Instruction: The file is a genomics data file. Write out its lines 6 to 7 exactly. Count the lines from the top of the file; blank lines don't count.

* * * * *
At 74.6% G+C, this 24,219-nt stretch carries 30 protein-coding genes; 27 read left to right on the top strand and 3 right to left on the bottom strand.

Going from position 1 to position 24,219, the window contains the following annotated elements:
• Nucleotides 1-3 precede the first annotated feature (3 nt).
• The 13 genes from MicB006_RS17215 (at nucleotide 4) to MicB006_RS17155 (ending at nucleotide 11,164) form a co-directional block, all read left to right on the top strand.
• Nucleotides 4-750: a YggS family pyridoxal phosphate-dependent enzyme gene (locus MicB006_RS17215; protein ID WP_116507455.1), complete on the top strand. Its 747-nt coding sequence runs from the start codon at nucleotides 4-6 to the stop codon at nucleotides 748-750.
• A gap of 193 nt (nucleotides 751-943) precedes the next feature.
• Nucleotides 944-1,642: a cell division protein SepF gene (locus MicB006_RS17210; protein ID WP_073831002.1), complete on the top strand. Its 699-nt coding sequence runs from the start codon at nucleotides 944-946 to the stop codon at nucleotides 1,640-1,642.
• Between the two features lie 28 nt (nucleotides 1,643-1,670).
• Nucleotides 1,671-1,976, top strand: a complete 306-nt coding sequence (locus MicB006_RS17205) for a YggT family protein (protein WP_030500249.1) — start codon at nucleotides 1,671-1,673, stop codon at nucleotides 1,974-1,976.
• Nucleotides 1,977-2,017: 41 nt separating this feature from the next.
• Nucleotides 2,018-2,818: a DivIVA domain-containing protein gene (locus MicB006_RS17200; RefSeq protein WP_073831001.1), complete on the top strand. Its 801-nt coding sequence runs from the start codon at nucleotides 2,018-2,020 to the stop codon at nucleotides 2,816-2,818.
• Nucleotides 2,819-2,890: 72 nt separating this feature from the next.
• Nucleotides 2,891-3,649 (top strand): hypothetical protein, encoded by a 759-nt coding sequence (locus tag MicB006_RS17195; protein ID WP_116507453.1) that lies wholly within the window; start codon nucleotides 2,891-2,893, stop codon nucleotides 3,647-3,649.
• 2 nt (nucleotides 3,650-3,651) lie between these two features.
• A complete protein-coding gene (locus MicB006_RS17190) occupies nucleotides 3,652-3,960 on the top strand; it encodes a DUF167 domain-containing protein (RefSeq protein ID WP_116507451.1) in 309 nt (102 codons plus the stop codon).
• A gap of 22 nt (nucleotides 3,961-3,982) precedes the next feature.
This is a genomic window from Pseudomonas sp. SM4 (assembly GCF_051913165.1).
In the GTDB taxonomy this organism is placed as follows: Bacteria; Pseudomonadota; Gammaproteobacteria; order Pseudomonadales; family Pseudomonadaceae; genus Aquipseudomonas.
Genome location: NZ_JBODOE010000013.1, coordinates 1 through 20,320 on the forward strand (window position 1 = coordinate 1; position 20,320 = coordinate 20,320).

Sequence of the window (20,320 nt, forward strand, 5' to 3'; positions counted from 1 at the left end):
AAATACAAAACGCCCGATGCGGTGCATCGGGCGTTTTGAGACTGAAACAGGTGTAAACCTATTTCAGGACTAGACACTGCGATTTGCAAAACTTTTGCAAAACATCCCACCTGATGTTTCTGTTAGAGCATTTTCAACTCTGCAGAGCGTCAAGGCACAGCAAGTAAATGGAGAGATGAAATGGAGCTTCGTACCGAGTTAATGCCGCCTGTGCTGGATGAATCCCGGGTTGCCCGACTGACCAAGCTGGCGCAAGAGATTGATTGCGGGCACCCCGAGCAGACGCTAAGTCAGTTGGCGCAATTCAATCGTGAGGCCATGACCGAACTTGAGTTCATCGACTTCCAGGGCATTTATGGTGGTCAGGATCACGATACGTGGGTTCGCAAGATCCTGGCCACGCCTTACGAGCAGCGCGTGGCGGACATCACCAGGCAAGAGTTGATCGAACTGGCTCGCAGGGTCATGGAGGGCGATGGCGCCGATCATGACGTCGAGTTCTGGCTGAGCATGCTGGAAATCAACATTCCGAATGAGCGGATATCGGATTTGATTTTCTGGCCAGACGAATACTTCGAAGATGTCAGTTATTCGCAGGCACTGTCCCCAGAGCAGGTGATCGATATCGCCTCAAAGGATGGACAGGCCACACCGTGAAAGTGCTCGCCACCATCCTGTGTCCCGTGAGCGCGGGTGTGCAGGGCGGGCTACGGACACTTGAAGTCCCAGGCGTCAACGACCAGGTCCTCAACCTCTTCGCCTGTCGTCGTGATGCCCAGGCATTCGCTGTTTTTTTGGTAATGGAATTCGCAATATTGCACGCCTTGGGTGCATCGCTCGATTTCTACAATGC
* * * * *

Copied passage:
• A gap of 193 nt (nucleotides 751-943) precedes the next feature.
• Nucleotides 944-1,642: a cell division protein SepF gene (locus MicB006_RS17210; protein ID WP_073831002.1), complete on the top strand. Its 699-nt coding sequence runs from the start codon at nucleotides 944-946 to the stop codon at nucleotides 1,640-1,642.